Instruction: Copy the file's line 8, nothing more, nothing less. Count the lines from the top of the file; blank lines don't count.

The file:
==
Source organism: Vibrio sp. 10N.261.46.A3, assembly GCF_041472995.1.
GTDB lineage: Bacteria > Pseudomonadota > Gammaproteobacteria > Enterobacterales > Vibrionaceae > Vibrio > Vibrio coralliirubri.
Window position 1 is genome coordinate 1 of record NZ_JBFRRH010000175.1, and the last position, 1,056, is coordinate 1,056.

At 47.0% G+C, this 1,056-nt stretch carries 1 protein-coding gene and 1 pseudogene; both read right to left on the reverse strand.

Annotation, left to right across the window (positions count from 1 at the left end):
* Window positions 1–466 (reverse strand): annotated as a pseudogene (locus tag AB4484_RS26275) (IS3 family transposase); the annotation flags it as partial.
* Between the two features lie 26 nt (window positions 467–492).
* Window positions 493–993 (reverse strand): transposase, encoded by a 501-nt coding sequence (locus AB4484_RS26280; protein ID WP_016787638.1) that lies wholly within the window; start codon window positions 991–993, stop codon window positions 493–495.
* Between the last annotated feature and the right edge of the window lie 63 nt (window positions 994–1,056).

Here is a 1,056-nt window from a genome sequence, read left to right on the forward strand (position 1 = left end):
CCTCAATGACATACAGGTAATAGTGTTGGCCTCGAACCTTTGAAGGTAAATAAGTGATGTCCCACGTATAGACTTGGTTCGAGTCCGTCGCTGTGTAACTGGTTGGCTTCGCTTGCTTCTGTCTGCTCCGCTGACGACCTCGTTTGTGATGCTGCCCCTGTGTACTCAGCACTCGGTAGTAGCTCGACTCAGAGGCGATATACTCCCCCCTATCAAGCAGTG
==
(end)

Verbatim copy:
* Window positions 493–993 (reverse strand): transposase, encoded by a 501-nt coding sequence (locus AB4484_RS26280; protein ID WP_016787638.1) that lies wholly within the window; start codon window positions 991–993, stop codon window positions 493–495.